The Temuka Leader of 28 July 1917 reported thus - “Mr William Foster, well known in the Temuka district as a farm contractor, while on a visit to Auckland, enlisted, and is now in camp with the 30th Reinforcements, and intends coming south on final leave.” Private Foster forfeited pay while at Featherston – 4 days for absence without leave on 20 August 1917 and 3 days on 28 August. Private W. Foster embarked with the Auckland Infantry Regiment of the 30th Reinforcements, departing from Wellington for Liverpool, England, per the “Corinthic” on 13 October 1917. Disembarking at Liverpool on 8 December, he marched in to Sling the next day and was posted to the Auckland Infantry Regiment.

On 28 December 1917, he was admitted to the Isolation Hospital at Tidworth. He marched in to Sling again, from hospital, on 28 January 1918. He proceeded overseas to France on 20 March 1918 and marched into camp at Etaples. Soon after he marched out to the 1st Entrenching Battalion, and on 5 April he joined the 2nd Battalion, Auckland Regiment in the Field. Just over two weeks later, he was detached to 252nd Tunnelling Company, re-joining his Battalion on 7 June.

The Gazette of mid-January 1918 contained the names of First Division men who were automatically called up. One of those men was William Foster, contractor, Timaru. But William Foster, farm contractor, of Timaru, husband of Mrs Dreda Foster, 11 Collingwood Street, New Brighton, who was called up in the ballot, First Division, had enlisted some time ago and had left with the 30th Reinforcements. On 9 July 1918 in the Field, Foster was ordered to pay 4 shillings – the cost of losing by neglect 2 cup grenade dischargers.

On 1 September 1918 in France, he was wounded – gunshot wound to the left thigh. Admitted first to the Casualty Clearing Station on 2 September, he was admitted to the 2nd Canadian General Hospital two days later, then evacuated to the UK and admitted to the 2nd New Zealand General Hospital on 8 September. He was placed on the seriously ill list on 15 September. As of 28 September, he was still seriously ill though improving. He was removed from the seriously ill list on 2 October. He was again admitted to the 2nd New Zealand General Hospital at Walton-on-Thames on 19 November 1918, because of the gunshot wound to his left thigh. It was in mid-September that Mrs C. M. G. M. Foster received advice that her husband had been wounded in France. “He belongs to the Springston district, where he followed farming pursuits, and his family reside there. He left New Zealand with the Thirtieth Reinforcements.” The hospital reports in the days following listed William Foster as seriously ill. By early October, the reports were that he was still seriously ill but improving, and a few days more that he had been removed from the seriously ill list.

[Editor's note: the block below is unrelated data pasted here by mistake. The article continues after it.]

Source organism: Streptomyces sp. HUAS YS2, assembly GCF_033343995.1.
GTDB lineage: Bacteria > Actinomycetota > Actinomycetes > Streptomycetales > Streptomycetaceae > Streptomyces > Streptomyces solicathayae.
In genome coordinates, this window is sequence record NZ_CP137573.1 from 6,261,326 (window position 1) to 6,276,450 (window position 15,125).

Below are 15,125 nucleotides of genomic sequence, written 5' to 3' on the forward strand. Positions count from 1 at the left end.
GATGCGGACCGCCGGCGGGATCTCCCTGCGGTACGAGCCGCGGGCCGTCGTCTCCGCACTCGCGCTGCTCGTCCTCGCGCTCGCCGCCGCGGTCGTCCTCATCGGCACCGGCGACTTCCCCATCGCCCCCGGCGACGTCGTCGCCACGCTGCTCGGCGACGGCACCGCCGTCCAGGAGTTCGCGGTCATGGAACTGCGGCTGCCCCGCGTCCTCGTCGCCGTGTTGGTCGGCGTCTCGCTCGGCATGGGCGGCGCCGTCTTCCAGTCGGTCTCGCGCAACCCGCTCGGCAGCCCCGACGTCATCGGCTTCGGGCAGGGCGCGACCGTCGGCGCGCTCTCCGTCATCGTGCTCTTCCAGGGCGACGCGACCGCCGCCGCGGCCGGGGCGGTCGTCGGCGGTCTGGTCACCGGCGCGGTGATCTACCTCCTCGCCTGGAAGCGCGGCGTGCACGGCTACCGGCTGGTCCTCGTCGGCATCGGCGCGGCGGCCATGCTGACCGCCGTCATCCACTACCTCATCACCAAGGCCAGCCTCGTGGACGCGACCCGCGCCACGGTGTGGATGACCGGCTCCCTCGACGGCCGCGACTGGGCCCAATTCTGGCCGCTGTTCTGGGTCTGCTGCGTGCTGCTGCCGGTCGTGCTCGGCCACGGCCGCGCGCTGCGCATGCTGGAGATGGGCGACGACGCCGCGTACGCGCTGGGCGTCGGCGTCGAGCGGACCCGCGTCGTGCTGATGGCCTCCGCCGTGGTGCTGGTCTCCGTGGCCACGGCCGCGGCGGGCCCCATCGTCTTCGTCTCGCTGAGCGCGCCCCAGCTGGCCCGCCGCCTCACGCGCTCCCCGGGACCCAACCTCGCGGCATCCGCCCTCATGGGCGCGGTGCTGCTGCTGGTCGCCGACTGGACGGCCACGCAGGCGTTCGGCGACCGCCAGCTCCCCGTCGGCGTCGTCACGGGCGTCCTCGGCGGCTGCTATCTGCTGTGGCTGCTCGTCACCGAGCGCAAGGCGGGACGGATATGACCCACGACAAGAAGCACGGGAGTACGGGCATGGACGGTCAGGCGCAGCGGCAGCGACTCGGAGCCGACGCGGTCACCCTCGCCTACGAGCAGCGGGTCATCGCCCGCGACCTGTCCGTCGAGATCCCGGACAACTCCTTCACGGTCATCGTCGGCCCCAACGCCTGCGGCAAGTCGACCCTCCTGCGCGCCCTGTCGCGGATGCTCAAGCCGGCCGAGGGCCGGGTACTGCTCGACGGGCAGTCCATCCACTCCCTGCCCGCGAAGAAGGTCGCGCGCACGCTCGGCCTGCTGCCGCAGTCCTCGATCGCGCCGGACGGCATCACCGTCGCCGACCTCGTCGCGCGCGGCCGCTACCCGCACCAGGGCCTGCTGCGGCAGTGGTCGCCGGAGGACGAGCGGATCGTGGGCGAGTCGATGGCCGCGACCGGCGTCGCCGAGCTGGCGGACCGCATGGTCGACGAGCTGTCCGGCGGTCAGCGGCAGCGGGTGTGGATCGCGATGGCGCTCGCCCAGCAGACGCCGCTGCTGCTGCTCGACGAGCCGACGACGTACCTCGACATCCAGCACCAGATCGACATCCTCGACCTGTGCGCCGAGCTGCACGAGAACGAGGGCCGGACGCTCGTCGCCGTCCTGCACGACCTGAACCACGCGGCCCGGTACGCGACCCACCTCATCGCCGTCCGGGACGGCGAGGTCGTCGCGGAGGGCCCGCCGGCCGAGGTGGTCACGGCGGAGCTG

W. Foster embarked at London on 8 December 1918 per the “Ruahine” for the return to New Zealand. Returning Draft 205 was due in New Zealand in January 1919. William Foster gave various contact addresses for his return and after his return to New Zealand – G.P.O. Auckland, Morrinsville; 11 Collingwood Street, New Brighton, Christchurch (January 1921); C/o G.P.O., Christchurch (May 1921). All his service was in Western Europe, for which he was awarded the British War Medal and the Victory Medal. He was discharged on 19 February 1919, no longer physically fit for war service on account of wounds received in action (gunshot wounds left thigh). It is very difficult to identify with any certainty William Foster on electoral rolls, both before and after the war. Clytie was at Morrinsville in late 1919, returning to Christchurch in the 1920s.

At the Christchurch Magistrate’s Court, on 7 April 1923, William Foster was charged with failing to provide adequate maintenance for his wife. ‘In the box the complainant said that she did not ask for a separation order. There were no children of the marriage. For fifteen months she had not seen her husband. He had gone away one day without saying where he was going. Reading a paper to the magistrate, the witness said that the defendant’s people had encouraged him to leave her. He had been badly affected through the war, and was now given to wandering and hiding himself and his money. She had reason to believe that he had his life savings put away. Her husband was a farm worker, but would not work for less than £5 a week. His sole object was to keep his money and evade payment. At the present time she was in delicate health. She had not been able to pay the rent of 7s a week, and had to seek charitable aid and do a little work.